Written By: Freight Waves
AscendTMS has announced that a new partnership with Hubtek, a near-shoring firm that offers back-office staffing solutions in Colombia, will allow its customers to easily flex low-cost staff up and down according to demand from inside the transportation management system (TMS). The partnership comes as asset-based carriers and freight brokerages search for new ways to improve working capital and EBITDA in a freight market where top-line revenue growth is hard to come by.
AscendTMS emerged as a new, lean entrant in cloud-based transportation management services with a strategy focusing on small carriers and brokerages that allows the software company to grow with its clients. The average fleet size of its asset-based customers is five to six trucks, and it targets brokerages with $1 million to $20 million in revenue.
Hubtek, with locations at WeWork facilities in Medellín and Cali, Colombia, has experienced explosive growth, adding 20 U.S.-based customers and 190 employees in less than a year. Its employees are trained on multiple TMS products, and all of the employees sourced through AscendTMS have been specifically trained on AscendTMS and are able to start working on tasks like accounts receivable and payable, track and trace, carrier on-boarding, and other administrative tasks within hours of being requested. Hubtek hires ambitious college graduates who are fluent in English and Spanish at around half the cost of a similar employee in the United States.
“Almost every question I get from our broker and carrier customers today is how they can leverage the best technologies and other industry advancements to quickly lower their operating costs,” said TIm Higham, president and chief executive officer of AscendTMS, in a statement. “A sure-fire way to do that is by combining the proven TMS technology of AscendTMS along with up to 70 percent off labor costs for common logistics staffing positions. By doing this, brokers and carriers can immediately see lower costs and thus much higher profits overnight.”
Higham spoke to FreightWaves by phone. Higham likened the Hubtek offering to Amazon Web Services (AWS), which provides on-demand cloud computing for businesses.
“More and more [transportation professionals] are trained around elastic growth – they grew up with AWS,” Higham said. “You need more computing power you turn the dial to the right; you need less, you turn it to the left.”
Higham pointed out that many commodities transported in North America, including food and beverage, retail goods and fresh produce, are subject to strong seasonal patterns. Volumes of those goods surge in rhythms that are somewhat predictable, but can still leave small companies struggling to handle the demand, whether they’re a small brokerage trying to cover a spike in tendered loads or a small carrier running extra miles and trying to process its paperwork in a timely fashion. A brokerage might need one or two extra people to handle accounts receivable and payable, but only for 30 or 60 days.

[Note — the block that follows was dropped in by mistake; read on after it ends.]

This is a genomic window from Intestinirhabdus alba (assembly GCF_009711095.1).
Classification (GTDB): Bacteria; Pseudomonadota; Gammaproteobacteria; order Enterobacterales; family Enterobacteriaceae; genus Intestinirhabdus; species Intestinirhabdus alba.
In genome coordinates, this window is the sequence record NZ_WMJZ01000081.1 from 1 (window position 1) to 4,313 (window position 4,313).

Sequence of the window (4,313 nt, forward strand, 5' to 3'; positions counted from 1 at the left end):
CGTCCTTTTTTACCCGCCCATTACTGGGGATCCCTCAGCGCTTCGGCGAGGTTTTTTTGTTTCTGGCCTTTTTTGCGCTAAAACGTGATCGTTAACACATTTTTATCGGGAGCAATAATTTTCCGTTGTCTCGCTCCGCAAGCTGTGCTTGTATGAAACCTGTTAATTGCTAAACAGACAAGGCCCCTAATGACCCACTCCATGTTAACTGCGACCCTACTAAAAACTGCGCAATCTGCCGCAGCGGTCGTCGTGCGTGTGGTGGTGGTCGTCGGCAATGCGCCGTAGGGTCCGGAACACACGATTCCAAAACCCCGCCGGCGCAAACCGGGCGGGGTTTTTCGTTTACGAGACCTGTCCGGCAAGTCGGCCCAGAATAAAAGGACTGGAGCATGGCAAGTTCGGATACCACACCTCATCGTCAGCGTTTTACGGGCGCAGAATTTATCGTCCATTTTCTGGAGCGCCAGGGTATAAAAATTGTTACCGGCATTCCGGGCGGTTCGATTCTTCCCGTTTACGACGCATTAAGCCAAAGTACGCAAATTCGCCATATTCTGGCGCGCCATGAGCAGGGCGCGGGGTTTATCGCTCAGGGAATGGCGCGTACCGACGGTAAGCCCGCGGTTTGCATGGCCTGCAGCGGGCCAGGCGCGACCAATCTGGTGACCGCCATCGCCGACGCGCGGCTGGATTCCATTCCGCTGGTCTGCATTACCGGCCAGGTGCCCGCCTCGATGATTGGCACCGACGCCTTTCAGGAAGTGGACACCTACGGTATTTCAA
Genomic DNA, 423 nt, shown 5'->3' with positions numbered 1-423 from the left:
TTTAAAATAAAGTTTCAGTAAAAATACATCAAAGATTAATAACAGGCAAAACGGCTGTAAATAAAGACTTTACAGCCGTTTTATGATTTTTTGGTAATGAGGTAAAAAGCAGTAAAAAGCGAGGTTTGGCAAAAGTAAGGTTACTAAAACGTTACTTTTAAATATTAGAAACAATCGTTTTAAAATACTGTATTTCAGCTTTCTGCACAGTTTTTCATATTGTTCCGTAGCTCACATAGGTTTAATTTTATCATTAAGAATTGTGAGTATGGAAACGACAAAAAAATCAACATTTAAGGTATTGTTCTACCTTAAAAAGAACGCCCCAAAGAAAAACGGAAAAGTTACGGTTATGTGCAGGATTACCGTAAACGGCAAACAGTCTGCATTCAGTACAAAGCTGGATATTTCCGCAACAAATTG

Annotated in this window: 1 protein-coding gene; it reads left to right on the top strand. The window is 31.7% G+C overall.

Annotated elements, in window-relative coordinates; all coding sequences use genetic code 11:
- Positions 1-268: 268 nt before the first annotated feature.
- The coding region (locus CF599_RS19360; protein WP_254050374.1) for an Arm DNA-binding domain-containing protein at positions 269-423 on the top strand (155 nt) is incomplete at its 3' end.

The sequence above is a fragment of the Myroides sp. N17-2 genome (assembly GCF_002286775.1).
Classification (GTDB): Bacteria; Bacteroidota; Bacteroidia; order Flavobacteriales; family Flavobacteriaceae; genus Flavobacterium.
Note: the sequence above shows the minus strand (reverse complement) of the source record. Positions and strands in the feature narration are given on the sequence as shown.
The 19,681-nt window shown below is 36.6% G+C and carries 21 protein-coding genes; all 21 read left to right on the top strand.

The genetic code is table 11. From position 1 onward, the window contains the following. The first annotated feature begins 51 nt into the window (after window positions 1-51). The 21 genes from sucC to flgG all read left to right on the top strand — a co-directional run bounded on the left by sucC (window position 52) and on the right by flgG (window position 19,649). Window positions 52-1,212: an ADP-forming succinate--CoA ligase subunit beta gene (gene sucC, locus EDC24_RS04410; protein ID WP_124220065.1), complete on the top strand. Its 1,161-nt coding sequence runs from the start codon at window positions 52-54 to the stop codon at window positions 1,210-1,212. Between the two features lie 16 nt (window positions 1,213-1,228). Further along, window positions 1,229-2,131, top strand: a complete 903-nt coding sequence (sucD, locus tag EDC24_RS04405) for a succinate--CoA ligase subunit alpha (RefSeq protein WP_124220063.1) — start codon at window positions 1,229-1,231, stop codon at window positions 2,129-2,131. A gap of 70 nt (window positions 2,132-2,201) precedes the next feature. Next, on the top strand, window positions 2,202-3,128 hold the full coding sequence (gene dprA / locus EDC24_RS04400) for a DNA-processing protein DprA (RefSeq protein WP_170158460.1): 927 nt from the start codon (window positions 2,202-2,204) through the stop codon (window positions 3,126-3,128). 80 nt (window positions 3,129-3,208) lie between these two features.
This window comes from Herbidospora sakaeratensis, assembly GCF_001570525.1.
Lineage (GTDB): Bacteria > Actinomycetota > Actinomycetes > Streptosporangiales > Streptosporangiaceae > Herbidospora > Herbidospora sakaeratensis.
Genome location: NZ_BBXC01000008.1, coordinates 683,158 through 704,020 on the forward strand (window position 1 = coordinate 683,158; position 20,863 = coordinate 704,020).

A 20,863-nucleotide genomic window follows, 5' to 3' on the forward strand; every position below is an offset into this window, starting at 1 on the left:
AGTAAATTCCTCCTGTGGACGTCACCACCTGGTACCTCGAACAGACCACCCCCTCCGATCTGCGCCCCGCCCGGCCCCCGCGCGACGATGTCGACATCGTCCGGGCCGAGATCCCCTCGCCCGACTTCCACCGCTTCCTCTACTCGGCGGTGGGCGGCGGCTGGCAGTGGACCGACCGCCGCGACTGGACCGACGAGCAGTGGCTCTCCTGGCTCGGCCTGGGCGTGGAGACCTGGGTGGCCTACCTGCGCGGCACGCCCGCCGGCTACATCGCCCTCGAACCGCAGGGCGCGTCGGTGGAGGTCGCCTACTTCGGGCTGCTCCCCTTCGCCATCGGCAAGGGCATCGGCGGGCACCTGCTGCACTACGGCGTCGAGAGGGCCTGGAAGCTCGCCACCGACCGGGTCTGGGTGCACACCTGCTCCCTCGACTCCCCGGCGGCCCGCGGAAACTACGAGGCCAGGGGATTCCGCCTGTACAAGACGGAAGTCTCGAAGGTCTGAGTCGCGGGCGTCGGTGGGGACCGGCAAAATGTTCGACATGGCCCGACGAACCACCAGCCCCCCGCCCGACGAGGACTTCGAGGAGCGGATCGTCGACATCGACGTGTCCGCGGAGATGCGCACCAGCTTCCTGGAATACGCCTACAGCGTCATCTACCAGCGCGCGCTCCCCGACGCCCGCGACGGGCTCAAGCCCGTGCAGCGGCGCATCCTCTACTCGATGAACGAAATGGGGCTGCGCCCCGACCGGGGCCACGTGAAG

“This is horsepower on demand,” Higham said. “Technology like AscendTMS allows individuals to be interchangeable on demand and at a lower cost.”
FreightWaves also spoke by telephone to Mariana Valencia, vice president, strategic opportunity creator at Hubtek, who explained that Hubtek started in order to solve big problems in the United States – a shortage of talent, difficulty in retaining administrative workers and the opportunities and risks inherent in high-growth logistics companies.
Valencia said that getting started with Hubtek is a flexible process based on the client’s needs.
“It’s not one-size-fits-all,” Valencia said. “Some companies don’t have the time to come to Colombia, so they bring our accelerators to the States for on-site training. Our main goal is to adapt and make things very easy for our customers.”
Hubtek sets up its employees with cell phones that have the same area codes as its U.S. clients’ offices to give its clients’ customers a seamless experience, Valencia said. She added that Hubtek’s employees are trained on TMS like Aljex, Revenova and McLeod in addition to AscendTMS.
Freight brokerages are currently selling in the private market for an average of 10x EBITDA. By replacing four U.S.-based administrative employees getting paid an average of $50,000 including benefits with four on-demand staff based in Colombia at half the cost, a brokerage adds $100,000 to EBITDA and could increase the value of the company by $1 million. According to Hubtek, this can be accomplished in less than a day.
Cutting costs to add value to a brokerage is easier than brute-forcing top line revenue. Assume that a sales rep generates $1 million in revenue a year on 15 percent gross margins and the brokerage converts net revenue to earnings at a rate of 25 percent (i.e., its net revenue margin). In that case, each broker will generate $37,500 of EBITDA and it would take approximately three brokers to hit $100,000 in EBITDA. The catch is that those assumptions are based on relatively high-performing, experienced brokers who could take a year or more to get to that revenue run rate, and a brokerage might hire six brokers and churn three to find three who can perform at that level.